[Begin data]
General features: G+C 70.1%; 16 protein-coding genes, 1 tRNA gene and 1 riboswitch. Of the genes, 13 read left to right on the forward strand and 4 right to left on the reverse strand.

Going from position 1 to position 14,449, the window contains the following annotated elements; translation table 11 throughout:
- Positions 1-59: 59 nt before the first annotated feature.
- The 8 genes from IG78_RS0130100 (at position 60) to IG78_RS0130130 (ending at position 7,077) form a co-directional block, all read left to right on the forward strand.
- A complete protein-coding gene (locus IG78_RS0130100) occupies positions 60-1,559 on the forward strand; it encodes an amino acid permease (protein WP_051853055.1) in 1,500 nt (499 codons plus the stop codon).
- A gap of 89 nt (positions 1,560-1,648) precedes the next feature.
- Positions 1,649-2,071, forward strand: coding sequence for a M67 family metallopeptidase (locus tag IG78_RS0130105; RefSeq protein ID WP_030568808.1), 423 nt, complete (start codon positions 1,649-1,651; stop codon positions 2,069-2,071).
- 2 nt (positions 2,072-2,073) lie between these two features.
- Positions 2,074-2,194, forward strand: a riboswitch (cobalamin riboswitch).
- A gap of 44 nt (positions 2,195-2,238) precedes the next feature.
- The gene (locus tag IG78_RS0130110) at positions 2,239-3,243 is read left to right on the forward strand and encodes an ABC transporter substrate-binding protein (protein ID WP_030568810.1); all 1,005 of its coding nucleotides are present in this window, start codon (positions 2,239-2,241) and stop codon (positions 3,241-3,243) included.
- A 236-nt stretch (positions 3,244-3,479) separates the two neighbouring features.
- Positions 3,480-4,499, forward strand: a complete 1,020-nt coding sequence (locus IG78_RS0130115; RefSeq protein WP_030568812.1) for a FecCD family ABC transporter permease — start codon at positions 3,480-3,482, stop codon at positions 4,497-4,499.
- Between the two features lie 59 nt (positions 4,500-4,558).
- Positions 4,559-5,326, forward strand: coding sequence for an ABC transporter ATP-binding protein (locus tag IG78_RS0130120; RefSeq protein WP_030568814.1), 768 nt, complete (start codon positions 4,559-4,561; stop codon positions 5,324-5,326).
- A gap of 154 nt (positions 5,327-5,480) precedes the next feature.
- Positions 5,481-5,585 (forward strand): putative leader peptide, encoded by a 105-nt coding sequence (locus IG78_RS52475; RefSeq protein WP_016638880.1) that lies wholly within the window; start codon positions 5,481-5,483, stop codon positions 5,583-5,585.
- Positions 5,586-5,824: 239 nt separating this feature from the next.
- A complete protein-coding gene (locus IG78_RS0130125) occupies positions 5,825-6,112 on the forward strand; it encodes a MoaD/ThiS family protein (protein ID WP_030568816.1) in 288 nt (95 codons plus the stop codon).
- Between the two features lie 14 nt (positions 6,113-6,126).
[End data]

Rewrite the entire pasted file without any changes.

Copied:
General features: G+C 70.1%; 16 protein-coding genes, 1 tRNA gene and 1 riboswitch. Of the genes, 13 read left to right on the forward strand and 4 right to left on the reverse strand.

Going from position 1 to position 14,449, the window contains the following annotated elements; translation table 11 throughout:
- Positions 1-59: 59 nt before the first annotated feature.
- The 8 genes from IG78_RS0130100 (at position 60) to IG78_RS0130130 (ending at position 7,077) form a co-directional block, all read left to right on the forward strand.
- A complete protein-coding gene (locus IG78_RS0130100) occupies positions 60-1,559 on the forward strand; it encodes an amino acid permease (protein WP_051853055.1) in 1,500 nt (499 codons plus the stop codon).
- A gap of 89 nt (positions 1,560-1,648) precedes the next feature.
- Positions 1,649-2,071, forward strand: coding sequence for a M67 family metallopeptidase (locus tag IG78_RS0130105; RefSeq protein ID WP_030568808.1), 423 nt, complete (start codon positions 1,649-1,651; stop codon positions 2,069-2,071).
- 2 nt (positions 2,072-2,073) lie between these two features.
- Positions 2,074-2,194, forward strand: a riboswitch (cobalamin riboswitch).
- A gap of 44 nt (positions 2,195-2,238) precedes the next feature.
- The gene (locus tag IG78_RS0130110) at positions 2,239-3,243 is read left to right on the forward strand and encodes an ABC transporter substrate-binding protein (protein ID WP_030568810.1); all 1,005 of its coding nucleotides are present in this window, start codon (positions 2,239-2,241) and stop codon (positions 3,241-3,243) included.
- A 236-nt stretch (positions 3,244-3,479) separates the two neighbouring features.
- Positions 3,480-4,499, forward strand: a complete 1,020-nt coding sequence (locus IG78_RS0130115; RefSeq protein WP_030568812.1) for a FecCD family ABC transporter permease — start codon at positions 3,480-3,482, stop codon at positions 4,497-4,499.
- Between the two features lie 59 nt (positions 4,500-4,558).
- Positions 4,559-5,326, forward strand: coding sequence for an ABC transporter ATP-binding protein (locus tag IG78_RS0130120; RefSeq protein WP_030568814.1), 768 nt, complete (start codon positions 4,559-4,561; stop codon positions 5,324-5,326).
- A gap of 154 nt (positions 5,327-5,480) precedes the next feature.
- Positions 5,481-5,585 (forward strand): putative leader peptide, encoded by a 105-nt coding sequence (locus IG78_RS52475; RefSeq protein WP_016638880.1) that lies wholly within the window; start codon positions 5,481-5,483, stop codon positions 5,583-5,585.
- Positions 5,586-5,824: 239 nt separating this feature from the next.
- A complete protein-coding gene (locus IG78_RS0130125) occupies positions 5,825-6,112 on the forward strand; it encodes a MoaD/ThiS family protein (protein ID WP_030568816.1) in 288 nt (95 codons plus the stop codon).
- Between the two features lie 14 nt (positions 6,113-6,126).